College Financial Aid Guide - Demystifying the Financial Aid Process

FAFSA, EFC, Stafford, PLUS — Huh? Colleges seem to speak a foreign language when the subject turns to money. But the basics are simple.

By Kim Clark
Posted 2011

College Financial Aid Guide
College Financial Aid Guide

Financial aid is simply money that helps you pay for college, get the complete U.S News University Directory Financial Aid Guide here. There are three kinds:


Grants, also called scholarships or gift aid, are the best kind of financial aid. They are free money that you don’t have to pay back. Generally, grants are awarded for one of three reasons:

Need: The student has qualified as financially needy, usually by filling out the Free Application for Federal Student Aid (FAFSA), or the College Scholarship Service (CSS) Profile.

Merit: The student is being rewarded for good grades, athletic skill, musical talent, etc.

Employment benefit: The student or the parent qualifies for tuition assistance through an employer. Many universities, for example, give employees’ children a break on tuition.


Loans are debts that you have to pay back and are obviously not as good as grants. Some loans, such as federal Stafford and Perkins loans for students, are considered financial aid because taxpayers subsidize the rates so that students can borrow at a lower cost than they would get from a bank. A few charities and schools are even offering college loans at zero percent interest. The federal government calls its PLUS loans for parents financial aid. But many counselors note that some parents with good credit can borrow more cheaply from banks than from the PLUS program.

[Download Your Free Financial Aid Guide With FAFSA Application Now]


The federal government subsidizes some campus and nonprofit jobs for students. Generally, work-study jobs are awarded only to students who the college says are financially needy. The jobs typically don’t pay especially well. Students may find better-paying jobs off campus. But work-study jobs have advantages. Their earnings don’t reduce the student’s future financial aid awards. Their schedules coincide with the school’s. They are typically on campus, which reduces any commute hassle. And they are typically limited to fewer than 15 hours a week, so they conform with studies showing that students who work between five and 15 hours a week actually get better grades than those who don’t work at all or work more hours.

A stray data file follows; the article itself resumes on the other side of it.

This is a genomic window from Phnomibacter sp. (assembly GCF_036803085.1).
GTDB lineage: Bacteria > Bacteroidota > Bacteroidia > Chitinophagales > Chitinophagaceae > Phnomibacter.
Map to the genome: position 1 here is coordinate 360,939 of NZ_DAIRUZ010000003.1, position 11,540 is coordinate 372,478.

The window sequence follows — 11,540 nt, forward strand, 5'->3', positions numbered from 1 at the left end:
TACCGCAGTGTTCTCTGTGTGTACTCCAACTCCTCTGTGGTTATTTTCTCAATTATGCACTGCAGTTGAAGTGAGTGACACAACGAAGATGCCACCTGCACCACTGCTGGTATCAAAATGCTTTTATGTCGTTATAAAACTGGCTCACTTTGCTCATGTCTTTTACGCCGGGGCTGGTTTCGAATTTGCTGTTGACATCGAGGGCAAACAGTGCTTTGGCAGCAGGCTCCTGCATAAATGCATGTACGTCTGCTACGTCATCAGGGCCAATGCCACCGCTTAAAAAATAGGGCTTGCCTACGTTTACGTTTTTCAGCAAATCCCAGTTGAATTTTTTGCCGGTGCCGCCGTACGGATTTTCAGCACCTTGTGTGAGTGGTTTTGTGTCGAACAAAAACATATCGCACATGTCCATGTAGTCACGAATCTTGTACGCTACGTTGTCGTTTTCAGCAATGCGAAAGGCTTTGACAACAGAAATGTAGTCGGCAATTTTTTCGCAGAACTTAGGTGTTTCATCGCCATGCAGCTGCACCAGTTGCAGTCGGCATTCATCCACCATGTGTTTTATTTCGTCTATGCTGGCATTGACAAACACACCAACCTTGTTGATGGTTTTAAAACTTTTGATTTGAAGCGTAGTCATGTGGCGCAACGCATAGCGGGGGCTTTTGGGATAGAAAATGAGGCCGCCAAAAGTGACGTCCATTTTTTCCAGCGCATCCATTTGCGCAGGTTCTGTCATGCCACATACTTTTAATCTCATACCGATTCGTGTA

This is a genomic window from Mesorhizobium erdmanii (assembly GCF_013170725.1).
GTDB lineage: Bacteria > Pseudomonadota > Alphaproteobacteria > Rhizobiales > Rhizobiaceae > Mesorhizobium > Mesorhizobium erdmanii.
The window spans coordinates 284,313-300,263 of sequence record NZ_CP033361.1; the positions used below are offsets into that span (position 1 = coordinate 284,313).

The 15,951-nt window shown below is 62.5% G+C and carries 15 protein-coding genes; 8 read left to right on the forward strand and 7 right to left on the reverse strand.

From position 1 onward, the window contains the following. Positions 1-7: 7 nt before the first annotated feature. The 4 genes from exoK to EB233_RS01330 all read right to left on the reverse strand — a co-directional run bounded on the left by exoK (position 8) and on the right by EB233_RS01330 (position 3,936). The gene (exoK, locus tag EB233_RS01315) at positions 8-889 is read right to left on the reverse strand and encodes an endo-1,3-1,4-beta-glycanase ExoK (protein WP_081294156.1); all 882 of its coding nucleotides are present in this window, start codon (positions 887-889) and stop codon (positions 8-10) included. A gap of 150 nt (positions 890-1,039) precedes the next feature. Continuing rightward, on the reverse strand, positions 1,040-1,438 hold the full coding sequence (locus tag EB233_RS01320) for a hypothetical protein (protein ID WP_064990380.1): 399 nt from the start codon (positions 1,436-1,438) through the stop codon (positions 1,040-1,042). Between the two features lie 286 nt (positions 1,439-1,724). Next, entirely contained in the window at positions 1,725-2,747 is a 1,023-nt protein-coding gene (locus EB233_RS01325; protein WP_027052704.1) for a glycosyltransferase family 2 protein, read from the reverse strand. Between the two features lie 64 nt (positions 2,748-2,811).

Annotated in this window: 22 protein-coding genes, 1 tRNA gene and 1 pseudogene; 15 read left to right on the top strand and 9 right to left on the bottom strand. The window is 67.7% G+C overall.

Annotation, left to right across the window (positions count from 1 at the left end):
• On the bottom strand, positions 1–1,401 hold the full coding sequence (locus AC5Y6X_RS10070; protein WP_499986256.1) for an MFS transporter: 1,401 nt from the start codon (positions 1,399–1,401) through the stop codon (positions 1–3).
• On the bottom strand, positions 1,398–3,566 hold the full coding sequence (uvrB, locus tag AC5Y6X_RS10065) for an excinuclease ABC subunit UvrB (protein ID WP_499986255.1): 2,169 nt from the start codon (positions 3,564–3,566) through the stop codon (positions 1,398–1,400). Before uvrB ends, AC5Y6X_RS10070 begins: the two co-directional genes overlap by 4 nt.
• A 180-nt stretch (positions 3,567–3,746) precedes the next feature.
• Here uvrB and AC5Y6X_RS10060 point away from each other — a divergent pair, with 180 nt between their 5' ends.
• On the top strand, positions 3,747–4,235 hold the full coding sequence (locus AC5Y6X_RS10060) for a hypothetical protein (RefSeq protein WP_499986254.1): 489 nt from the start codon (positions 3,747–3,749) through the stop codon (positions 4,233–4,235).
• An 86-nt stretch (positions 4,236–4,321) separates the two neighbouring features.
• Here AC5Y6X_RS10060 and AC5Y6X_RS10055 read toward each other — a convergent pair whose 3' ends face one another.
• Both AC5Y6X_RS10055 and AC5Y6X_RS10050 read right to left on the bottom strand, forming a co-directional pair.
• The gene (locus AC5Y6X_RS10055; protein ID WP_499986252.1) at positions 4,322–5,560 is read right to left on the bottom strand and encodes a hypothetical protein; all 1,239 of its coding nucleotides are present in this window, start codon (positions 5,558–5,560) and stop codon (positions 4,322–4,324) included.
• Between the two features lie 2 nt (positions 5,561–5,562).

Right Math = Total Costs

Having trouble figuring out just how much college is going to cost? Worried about raising the money you’ll need? We’ve gathered some of the most frequently asked questions and condensed the advice of dozens of experts into a few simple steps.

  • Look for the school’s total cost of attendance (COA) — which includes tuition, fees, room, board, books, travel, and miscellaneous living expenses — in the papers the school sent, or on its website.
  • If you can’t find the total COA, you can estimate it yourself by adding tuition, fees, room, board, and about $3,500 or so.
  • If you can’t find the COA, you can also call and ask the college financial aid office for the COA. Make sure they don’t just give you the total “direct costs,” which accounts for only tuition, fees, room, and board. Federal law requires schools to make available to students their official total cost of attendance.
  • Subtract the total of your free money (grants and scholarships) from the COA. If you have trouble with the math, ask the financial aid office for help calculating your out-of-pocket costs. Explain that you want your cost only after grants and scholarships have been subtracted from your total cost of attendance.

[Get Your Free Financial Aid Guide With FAFSA Application Now]

More Financial Aid and FAFSA Information

Originally published at on April 10, 2008

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